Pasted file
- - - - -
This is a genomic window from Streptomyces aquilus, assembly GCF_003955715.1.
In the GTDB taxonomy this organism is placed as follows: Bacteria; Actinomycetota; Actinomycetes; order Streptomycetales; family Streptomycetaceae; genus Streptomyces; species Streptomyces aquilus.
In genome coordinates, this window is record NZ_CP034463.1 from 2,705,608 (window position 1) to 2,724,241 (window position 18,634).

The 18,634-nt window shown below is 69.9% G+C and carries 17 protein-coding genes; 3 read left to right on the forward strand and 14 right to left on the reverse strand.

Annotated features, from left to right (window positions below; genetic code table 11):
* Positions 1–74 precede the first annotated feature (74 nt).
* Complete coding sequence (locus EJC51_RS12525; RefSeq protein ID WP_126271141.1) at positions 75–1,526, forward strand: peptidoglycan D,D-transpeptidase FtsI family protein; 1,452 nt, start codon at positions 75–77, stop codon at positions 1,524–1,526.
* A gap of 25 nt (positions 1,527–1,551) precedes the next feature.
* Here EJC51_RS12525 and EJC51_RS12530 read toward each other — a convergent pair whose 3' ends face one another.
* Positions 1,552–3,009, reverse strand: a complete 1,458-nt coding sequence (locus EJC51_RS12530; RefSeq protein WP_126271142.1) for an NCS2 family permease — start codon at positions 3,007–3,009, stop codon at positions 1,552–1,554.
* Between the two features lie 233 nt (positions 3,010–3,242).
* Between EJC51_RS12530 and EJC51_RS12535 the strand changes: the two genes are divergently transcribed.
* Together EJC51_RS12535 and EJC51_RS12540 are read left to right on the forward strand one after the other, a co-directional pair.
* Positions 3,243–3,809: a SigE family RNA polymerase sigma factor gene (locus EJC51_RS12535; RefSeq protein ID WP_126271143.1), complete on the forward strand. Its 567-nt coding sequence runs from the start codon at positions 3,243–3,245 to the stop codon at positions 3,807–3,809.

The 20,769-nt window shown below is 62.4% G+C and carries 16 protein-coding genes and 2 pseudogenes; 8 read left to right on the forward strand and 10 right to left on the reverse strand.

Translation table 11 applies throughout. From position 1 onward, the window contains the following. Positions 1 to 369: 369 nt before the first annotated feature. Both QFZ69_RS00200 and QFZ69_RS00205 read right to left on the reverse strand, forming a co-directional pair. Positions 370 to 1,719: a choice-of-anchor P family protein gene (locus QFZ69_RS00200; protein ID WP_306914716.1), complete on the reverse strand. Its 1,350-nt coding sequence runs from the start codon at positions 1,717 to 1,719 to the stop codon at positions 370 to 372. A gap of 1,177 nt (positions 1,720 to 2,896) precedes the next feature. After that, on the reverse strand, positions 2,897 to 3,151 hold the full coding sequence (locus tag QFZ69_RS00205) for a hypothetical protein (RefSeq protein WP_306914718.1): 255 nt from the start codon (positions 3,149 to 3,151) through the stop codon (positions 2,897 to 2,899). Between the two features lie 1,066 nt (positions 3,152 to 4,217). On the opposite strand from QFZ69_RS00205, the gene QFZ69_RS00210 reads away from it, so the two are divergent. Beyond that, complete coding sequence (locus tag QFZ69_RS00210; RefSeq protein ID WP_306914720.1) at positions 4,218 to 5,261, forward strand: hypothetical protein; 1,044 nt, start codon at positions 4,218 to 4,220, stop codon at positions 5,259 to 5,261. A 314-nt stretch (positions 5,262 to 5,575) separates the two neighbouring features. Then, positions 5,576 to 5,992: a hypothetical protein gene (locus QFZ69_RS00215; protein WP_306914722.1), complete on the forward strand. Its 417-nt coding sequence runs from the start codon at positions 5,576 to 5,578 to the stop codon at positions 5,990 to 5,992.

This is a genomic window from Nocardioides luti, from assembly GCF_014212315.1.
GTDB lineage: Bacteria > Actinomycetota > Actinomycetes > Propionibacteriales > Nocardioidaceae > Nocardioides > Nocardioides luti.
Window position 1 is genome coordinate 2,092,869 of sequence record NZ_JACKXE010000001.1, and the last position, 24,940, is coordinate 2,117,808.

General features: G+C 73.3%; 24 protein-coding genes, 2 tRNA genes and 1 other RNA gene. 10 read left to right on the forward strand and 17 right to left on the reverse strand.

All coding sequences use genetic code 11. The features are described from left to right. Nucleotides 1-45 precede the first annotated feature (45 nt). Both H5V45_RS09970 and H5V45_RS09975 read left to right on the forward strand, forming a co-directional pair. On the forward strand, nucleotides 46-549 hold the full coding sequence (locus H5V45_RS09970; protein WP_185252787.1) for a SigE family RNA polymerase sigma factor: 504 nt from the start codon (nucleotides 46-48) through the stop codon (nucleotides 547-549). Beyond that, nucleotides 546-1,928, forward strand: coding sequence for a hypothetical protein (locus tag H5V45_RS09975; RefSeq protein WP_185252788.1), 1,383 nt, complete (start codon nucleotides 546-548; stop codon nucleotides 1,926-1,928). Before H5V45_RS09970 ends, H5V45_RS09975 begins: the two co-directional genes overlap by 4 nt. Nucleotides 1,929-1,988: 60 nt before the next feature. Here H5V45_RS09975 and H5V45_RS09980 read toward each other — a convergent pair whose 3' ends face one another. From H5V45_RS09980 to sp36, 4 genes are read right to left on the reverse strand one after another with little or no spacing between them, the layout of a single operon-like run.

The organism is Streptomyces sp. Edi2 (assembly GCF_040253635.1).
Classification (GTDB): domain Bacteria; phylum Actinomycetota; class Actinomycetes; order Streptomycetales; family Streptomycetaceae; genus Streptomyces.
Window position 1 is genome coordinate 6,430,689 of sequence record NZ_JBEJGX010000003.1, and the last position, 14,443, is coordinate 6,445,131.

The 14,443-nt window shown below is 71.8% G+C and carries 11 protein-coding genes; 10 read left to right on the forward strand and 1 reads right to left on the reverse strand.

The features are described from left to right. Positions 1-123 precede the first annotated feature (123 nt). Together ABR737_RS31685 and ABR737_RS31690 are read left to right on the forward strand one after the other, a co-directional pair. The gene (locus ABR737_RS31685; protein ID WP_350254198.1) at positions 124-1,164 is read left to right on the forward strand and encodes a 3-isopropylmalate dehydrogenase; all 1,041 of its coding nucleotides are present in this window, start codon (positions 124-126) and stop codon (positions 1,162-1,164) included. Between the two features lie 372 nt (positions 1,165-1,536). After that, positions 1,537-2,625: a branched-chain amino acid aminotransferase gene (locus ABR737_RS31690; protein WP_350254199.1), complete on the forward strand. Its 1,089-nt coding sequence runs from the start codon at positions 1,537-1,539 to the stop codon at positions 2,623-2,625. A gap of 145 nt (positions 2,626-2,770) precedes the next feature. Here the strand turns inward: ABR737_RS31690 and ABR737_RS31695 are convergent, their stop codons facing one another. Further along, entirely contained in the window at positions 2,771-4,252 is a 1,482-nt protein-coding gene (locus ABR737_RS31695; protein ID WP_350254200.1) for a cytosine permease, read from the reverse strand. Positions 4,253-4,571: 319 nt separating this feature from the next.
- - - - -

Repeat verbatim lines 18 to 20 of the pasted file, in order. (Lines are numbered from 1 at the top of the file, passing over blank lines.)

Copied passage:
GTDB lineage: Bacteria > Actinomycetota > Actinomycetes > Propionibacteriales > Nocardioidaceae > Nocardioides > Nocardioides luti.
Window position 1 is genome coordinate 2,092,869 of sequence record NZ_JACKXE010000001.1, and the last position, 24,940, is coordinate 2,117,808.

General features: G+C 73.3%; 24 protein-coding genes, 2 tRNA genes and 1 other RNA gene. 10 read left to right on the forward strand and 17 right to left on the reverse strand.